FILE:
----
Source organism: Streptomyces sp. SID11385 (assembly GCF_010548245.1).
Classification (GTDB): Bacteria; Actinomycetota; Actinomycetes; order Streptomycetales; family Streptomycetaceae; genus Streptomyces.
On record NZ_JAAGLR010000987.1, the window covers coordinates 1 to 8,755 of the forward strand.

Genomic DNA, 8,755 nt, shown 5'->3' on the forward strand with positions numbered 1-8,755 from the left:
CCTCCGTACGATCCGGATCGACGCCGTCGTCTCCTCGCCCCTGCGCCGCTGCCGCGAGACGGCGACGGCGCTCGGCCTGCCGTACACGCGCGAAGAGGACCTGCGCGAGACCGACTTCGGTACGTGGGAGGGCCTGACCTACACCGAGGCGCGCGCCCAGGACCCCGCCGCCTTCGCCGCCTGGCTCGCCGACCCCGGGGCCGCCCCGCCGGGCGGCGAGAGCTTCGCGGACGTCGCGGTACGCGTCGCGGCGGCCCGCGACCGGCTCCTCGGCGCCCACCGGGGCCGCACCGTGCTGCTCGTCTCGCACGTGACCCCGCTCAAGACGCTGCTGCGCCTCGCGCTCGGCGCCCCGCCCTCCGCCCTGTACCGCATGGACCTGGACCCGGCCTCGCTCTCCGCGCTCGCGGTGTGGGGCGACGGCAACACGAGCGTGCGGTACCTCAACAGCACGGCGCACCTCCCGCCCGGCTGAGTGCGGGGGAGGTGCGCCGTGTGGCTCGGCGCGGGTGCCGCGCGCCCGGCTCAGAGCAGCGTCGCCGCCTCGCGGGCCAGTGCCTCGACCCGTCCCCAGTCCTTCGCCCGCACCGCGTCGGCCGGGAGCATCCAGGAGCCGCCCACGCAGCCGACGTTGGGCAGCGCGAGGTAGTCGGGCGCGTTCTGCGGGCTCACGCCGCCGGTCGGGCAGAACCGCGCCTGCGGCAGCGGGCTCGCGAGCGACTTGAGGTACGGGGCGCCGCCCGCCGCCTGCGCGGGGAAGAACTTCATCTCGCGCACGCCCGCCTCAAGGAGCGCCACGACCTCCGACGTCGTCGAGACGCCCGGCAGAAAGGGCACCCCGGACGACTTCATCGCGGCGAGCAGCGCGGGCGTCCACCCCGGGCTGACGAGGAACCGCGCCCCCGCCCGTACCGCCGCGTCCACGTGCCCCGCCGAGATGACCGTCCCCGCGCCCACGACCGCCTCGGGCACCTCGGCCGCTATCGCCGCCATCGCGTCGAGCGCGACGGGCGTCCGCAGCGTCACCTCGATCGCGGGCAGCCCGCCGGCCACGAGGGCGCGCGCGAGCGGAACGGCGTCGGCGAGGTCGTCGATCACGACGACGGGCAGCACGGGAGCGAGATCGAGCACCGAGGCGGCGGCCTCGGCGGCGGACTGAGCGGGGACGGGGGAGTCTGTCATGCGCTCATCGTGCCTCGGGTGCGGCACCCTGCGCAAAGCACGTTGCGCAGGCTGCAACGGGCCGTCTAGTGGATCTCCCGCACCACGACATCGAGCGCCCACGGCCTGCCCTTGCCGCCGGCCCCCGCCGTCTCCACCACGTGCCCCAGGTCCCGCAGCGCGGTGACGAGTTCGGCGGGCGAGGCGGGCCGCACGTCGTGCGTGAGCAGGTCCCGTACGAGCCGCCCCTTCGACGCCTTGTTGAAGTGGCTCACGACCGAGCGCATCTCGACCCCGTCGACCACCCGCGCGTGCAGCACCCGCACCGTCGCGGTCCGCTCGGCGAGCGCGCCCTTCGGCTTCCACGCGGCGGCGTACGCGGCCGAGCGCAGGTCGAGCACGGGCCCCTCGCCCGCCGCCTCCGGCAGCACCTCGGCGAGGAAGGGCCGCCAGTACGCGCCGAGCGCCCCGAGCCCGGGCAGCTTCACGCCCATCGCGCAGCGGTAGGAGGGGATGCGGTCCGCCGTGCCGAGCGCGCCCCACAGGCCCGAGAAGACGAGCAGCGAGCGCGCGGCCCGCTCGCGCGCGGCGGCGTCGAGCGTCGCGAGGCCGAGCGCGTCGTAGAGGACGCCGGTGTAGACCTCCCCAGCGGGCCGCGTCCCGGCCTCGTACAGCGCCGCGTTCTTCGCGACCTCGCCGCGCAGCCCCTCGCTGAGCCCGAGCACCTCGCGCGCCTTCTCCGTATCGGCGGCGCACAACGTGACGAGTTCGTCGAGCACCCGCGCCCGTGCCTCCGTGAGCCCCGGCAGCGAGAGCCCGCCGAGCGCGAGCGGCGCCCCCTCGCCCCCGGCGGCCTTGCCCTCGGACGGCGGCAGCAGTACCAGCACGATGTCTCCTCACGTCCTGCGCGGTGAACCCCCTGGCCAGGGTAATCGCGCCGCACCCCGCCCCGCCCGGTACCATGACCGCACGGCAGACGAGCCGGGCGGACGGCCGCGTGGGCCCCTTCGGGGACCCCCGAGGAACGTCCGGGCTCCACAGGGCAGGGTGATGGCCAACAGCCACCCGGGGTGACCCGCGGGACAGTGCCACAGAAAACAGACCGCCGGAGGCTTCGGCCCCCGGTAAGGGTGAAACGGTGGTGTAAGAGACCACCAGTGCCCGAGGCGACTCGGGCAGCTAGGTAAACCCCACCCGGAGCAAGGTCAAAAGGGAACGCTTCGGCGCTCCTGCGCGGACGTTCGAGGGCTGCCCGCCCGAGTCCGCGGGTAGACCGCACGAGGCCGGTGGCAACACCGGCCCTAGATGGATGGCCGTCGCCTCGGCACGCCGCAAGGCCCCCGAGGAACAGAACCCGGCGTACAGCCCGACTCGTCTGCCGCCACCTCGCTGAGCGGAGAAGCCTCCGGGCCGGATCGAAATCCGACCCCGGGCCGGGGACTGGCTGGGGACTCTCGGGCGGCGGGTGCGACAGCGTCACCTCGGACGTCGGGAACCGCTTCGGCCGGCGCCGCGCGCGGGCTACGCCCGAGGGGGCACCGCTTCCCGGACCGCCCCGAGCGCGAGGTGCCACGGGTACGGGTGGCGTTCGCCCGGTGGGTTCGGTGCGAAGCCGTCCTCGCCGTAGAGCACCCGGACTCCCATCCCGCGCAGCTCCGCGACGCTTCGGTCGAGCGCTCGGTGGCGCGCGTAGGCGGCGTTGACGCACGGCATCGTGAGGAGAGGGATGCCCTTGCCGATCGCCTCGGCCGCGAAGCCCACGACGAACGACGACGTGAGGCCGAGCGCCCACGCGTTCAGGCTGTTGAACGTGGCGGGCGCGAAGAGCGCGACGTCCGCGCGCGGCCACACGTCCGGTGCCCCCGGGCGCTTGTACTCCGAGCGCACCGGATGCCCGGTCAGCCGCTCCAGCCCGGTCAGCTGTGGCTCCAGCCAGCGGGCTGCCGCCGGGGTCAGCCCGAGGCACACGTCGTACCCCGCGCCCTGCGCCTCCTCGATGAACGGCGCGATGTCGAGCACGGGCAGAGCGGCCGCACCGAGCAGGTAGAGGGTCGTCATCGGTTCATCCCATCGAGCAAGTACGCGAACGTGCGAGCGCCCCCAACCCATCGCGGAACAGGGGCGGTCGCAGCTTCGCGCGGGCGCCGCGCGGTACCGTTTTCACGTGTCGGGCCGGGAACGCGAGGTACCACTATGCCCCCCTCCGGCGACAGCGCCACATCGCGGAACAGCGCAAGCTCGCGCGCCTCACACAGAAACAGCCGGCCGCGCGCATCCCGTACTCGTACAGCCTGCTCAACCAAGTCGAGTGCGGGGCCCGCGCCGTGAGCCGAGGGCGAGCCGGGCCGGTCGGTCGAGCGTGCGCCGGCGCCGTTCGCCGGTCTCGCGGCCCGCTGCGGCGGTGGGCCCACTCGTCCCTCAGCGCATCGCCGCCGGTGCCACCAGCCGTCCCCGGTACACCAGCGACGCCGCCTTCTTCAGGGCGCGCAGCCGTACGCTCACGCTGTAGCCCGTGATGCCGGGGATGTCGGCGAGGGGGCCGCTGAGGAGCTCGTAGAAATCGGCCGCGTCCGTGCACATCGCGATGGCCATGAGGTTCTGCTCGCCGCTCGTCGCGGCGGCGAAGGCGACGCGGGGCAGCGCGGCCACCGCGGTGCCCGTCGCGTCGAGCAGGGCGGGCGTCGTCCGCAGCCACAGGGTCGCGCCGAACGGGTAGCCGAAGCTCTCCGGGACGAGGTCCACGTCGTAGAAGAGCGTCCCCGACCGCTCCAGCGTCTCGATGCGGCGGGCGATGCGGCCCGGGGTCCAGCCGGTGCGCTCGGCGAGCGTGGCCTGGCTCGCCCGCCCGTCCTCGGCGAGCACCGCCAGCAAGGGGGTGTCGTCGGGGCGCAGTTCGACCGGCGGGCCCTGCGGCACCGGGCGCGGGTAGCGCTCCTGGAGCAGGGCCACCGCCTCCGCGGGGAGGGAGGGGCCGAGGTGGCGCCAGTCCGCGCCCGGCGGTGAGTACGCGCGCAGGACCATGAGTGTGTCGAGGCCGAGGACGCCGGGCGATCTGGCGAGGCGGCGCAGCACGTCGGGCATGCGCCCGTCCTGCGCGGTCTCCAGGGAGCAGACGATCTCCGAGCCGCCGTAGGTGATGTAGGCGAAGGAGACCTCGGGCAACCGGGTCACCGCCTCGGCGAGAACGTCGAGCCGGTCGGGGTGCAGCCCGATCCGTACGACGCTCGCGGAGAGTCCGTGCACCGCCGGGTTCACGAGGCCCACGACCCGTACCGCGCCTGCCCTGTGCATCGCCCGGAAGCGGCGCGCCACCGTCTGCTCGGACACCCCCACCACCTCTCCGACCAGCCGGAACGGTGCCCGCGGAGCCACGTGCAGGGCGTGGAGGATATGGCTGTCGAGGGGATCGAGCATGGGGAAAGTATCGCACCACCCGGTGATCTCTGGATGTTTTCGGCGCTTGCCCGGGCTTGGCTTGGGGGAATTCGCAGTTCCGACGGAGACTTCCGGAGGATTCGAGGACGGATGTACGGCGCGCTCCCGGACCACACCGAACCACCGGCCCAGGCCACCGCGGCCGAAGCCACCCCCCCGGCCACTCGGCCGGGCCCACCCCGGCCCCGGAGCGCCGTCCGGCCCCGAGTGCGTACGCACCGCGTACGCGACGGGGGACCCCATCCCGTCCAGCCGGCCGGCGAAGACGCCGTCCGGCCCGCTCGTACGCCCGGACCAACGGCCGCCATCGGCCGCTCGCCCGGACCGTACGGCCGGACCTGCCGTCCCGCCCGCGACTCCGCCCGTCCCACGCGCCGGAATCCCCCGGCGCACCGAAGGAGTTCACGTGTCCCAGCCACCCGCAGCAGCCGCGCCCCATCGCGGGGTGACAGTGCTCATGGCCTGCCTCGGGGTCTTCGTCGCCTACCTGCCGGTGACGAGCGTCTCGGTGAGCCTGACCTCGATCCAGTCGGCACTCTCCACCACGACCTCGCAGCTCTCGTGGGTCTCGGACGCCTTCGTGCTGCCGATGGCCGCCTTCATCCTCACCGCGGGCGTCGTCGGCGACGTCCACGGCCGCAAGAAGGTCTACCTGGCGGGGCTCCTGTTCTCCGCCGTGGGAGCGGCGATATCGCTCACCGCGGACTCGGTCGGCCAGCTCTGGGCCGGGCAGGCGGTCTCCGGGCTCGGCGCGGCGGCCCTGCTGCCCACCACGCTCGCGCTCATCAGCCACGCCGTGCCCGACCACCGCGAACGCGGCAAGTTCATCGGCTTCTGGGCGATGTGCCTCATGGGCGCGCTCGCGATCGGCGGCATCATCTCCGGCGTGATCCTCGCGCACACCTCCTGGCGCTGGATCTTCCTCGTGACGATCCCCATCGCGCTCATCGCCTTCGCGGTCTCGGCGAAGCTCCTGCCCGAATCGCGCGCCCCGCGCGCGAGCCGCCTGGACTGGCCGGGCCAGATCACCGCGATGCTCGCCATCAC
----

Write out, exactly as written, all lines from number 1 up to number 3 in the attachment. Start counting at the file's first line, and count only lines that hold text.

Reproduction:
Source organism: Streptomyces sp. SID11385 (assembly GCF_010548245.1).
Classification (GTDB): Bacteria; Actinomycetota; Actinomycetes; order Streptomycetales; family Streptomycetaceae; genus Streptomyces.
On record NZ_JAAGLR010000987.1, the window covers coordinates 1 to 8,755 of the forward strand.